'Race and religion are very deep-seated realities in every country'

Prime Minister Lee Hsien Loong engages students from Singapore Institute of Technology (SIT) in a dialogue session.
Prime Minister Lee Hsien Loong engages students from Singapore Institute of Technology (SIT) in a dialogue session. ST PHOTO: LIM SIN THAI

The supporters of Republican candidate Donald Trump are overwhelmingly white and casting a white protest vote, while black voters are turning out in force for Democrat Hillary Clinton, said Prime Minister Lee Hsien Loong.

His reading of the United States presidential election was delivered in Parliament yesterday, hours before America headed to the polls.

"What is the election about? At one level, it is about globalisation, jobs, insecurity, but on another level, race is front and centre," he told the House as he made the argument that race and religion are very deep- seated realities in every country.

Mr Lee's point was that race matters in national elections, in Singapore as in America.

He drew lessons from the superpower's experience to argue that Singapore should take steps to ensure that its presidency will be multiracial.

Tracing how the dynamics of race played out in the US' recent elections, he noted how black voters backed former president Bill Clinton when he first stood for election in 1992 against the incumbent George H. W. Bush.

 

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Mr Lee recalled how Nobel laureate Toni Morrison, a female African-American novelist, "described Bill Clinton rapturously as 'the first black president' ".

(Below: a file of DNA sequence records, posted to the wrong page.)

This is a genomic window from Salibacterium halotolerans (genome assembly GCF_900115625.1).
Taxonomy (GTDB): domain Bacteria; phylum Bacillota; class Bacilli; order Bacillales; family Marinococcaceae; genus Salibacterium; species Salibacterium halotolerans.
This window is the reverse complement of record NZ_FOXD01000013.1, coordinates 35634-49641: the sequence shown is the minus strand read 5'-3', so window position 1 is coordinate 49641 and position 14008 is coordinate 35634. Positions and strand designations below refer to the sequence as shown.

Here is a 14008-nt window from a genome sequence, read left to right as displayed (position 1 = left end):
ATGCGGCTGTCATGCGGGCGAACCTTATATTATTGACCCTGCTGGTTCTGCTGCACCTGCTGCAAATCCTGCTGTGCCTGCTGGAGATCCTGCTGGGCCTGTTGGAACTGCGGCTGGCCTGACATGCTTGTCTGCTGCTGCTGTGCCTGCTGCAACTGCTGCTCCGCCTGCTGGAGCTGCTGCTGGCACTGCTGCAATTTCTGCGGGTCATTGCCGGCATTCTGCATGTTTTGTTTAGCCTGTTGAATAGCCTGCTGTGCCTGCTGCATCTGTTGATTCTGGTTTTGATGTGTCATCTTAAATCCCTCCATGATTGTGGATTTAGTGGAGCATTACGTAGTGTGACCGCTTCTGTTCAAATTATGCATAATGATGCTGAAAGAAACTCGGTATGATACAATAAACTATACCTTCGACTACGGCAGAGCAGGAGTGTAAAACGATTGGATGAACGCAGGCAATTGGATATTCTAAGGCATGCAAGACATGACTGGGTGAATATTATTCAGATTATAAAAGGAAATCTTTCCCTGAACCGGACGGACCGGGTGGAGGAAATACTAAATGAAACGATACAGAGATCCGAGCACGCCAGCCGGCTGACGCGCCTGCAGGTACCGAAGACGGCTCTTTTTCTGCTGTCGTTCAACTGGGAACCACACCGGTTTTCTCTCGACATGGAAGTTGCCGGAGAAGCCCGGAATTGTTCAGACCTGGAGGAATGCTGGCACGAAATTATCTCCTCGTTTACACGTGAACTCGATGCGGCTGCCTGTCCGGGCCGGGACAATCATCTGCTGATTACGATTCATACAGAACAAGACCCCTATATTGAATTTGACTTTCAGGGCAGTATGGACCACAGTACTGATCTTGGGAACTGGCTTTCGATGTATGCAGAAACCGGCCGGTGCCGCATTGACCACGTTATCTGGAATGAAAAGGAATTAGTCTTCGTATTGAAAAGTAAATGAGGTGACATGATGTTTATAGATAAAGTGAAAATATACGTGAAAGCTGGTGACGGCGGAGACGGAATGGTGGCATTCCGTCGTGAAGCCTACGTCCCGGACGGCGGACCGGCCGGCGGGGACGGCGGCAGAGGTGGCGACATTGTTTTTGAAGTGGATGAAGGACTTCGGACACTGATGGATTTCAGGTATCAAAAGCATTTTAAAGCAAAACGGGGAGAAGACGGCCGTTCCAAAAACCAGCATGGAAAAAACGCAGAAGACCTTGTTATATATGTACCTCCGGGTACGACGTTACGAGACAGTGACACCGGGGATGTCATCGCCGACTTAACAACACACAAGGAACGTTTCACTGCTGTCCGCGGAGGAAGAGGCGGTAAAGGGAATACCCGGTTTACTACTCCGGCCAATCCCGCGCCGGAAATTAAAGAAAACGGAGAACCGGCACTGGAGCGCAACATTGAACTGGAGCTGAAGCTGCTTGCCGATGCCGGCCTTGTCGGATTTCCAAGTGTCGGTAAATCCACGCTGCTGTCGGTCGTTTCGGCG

Years later in 2008, Mrs Hillary Clinton - Mr Clinton's wife - ran against Mr Barack Obama for the Democrat nomination.

Mr Clinton repeated the phrase, describing himself as "the first black president", to shore up support for his wife.

"He thought it would help. Instead, he caused an uproar in the African-American community," said Mr Lee, noting that the community voted overwhelmingly for Mr Obama, who became president.

His presidency was considered a breakthrough for African-Americans, and some people commented that race no longer mattered in American politics.

But they were too optimistic, said Mr Lee, turning to the current election with its two white candidates.

Supporters of Mr Trump are overwhelmingly white, lower- and middle-income voters, he observed.

"They feel threatened by the demographic changes happening in America. Theirs is a white protest vote," he said.

Mr Lee said African-American voters are overwhelmingly voting for Mrs Clinton this time, but with somewhat less enthusiasm than when they voted for Mr Obama.

Latino voters as a group are voting against Mr Trump and turning out in big numbers because they see that perhaps Mr Trump may win if they don't vote, he added.

"The moral of this story is that race and religion are very deep-seated realities in every country. We must take them very seriously," said Mr Lee.

Charissa Yong

A version of this article appeared in the print edition of The Straits Times on November 09, 2016, with the headline ''Race and religion are very deep-seated realities in every country''. Print Edition | Subscribe